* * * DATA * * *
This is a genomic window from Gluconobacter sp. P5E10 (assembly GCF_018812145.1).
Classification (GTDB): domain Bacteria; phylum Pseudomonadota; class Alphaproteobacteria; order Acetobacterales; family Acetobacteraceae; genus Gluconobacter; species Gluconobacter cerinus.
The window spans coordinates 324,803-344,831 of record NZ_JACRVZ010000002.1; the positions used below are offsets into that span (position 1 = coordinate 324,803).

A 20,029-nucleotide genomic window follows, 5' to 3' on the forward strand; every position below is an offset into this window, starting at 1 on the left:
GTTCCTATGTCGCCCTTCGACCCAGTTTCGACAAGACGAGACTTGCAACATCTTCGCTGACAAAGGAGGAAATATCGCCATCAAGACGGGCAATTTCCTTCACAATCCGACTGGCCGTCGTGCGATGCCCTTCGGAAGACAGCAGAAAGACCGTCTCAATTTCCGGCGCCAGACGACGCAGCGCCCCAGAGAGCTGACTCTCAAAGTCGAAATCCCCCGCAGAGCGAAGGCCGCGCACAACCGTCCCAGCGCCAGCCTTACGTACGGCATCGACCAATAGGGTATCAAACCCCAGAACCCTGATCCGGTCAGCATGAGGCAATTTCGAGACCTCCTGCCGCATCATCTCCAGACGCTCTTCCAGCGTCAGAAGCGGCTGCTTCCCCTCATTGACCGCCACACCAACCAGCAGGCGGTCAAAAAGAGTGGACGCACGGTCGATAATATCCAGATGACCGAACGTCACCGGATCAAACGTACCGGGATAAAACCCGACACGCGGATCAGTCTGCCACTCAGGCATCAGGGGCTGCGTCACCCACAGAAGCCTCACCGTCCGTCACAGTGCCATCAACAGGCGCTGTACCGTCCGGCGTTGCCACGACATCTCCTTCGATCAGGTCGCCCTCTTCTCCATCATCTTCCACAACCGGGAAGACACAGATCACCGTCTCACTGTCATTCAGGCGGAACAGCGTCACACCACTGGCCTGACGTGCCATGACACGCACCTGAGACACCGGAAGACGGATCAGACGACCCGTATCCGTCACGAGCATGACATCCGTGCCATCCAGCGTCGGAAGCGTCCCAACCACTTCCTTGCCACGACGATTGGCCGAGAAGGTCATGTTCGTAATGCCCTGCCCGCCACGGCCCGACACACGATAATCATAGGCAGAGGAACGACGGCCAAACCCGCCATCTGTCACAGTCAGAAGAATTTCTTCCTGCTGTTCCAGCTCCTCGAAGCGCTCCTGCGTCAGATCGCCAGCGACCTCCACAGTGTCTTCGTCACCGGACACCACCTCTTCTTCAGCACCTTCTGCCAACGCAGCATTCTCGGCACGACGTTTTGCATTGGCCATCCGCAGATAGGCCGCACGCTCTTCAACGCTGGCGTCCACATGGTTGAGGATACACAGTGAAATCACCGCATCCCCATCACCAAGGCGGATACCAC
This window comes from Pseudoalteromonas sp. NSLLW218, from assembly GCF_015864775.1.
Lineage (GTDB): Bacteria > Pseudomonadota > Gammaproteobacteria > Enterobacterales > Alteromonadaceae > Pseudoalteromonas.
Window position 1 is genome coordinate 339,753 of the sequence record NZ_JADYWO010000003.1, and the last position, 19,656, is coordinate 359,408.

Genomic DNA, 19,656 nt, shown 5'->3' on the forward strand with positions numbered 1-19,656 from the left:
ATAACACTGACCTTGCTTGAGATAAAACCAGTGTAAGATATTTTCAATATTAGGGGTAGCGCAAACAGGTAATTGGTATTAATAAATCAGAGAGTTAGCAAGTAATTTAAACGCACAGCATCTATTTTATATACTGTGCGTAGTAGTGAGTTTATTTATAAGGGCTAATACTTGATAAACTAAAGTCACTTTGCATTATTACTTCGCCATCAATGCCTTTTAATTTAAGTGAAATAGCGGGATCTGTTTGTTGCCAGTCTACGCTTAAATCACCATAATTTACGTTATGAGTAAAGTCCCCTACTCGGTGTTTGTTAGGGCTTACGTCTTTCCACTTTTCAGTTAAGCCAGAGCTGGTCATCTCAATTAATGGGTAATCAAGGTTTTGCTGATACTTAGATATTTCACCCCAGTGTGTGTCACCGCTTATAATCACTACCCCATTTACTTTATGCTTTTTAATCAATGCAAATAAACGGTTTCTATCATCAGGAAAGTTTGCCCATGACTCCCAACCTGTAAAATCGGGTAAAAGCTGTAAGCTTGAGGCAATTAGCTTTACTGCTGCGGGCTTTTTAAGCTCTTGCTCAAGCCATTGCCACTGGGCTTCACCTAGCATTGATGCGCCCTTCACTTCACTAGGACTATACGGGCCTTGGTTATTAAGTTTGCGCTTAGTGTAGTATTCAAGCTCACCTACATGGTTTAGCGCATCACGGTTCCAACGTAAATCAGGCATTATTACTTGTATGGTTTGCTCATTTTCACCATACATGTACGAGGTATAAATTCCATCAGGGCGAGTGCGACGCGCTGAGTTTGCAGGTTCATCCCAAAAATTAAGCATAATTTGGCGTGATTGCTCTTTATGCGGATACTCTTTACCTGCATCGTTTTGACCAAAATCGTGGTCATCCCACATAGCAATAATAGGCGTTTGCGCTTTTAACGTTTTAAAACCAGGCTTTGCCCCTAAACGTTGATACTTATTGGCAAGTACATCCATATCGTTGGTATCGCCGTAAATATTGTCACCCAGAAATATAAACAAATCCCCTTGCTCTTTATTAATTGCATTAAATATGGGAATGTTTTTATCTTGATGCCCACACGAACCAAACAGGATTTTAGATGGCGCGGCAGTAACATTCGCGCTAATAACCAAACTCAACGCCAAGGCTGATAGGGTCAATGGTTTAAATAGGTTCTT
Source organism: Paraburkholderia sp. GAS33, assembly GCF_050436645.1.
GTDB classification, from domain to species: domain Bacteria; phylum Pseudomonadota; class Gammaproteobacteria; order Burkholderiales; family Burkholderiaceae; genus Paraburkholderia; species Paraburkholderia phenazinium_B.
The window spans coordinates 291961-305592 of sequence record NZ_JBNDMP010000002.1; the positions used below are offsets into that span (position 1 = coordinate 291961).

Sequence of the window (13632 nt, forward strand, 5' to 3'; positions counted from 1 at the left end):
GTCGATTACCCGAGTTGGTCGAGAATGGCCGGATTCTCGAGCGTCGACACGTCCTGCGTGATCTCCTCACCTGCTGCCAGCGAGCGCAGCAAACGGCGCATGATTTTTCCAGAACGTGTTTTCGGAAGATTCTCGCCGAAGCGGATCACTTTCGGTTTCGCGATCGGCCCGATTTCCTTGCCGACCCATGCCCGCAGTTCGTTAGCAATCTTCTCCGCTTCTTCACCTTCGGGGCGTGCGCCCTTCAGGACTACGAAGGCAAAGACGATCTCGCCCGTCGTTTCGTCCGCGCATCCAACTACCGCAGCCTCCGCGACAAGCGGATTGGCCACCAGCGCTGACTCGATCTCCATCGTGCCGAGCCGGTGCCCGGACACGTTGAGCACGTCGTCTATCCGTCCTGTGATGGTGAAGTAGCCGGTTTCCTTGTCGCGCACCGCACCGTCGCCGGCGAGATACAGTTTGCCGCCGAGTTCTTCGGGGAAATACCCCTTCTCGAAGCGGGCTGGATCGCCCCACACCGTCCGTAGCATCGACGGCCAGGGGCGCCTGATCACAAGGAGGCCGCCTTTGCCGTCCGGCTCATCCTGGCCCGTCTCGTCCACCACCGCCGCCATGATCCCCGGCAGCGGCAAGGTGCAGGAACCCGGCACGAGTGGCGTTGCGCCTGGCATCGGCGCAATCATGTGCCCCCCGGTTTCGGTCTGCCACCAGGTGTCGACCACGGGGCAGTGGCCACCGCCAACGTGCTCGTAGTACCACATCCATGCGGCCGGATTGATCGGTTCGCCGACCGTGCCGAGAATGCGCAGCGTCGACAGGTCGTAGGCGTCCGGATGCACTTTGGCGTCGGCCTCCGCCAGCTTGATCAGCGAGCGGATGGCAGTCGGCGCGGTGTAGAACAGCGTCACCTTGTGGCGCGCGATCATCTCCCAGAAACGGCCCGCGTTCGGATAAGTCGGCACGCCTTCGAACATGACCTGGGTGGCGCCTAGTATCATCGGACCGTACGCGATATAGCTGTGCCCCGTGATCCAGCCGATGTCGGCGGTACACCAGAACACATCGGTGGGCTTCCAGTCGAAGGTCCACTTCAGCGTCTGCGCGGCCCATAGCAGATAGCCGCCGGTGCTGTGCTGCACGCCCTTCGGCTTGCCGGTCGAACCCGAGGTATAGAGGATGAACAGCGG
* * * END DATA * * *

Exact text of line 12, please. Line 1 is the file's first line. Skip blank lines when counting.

GTDB classification, from domain to species: domain Bacteria; phylum Pseudomonadota; class Gammaproteobacteria; order Burkholderiales; family Burkholderiaceae; genus Paraburkholderia; species Paraburkholderia phenazinium_B.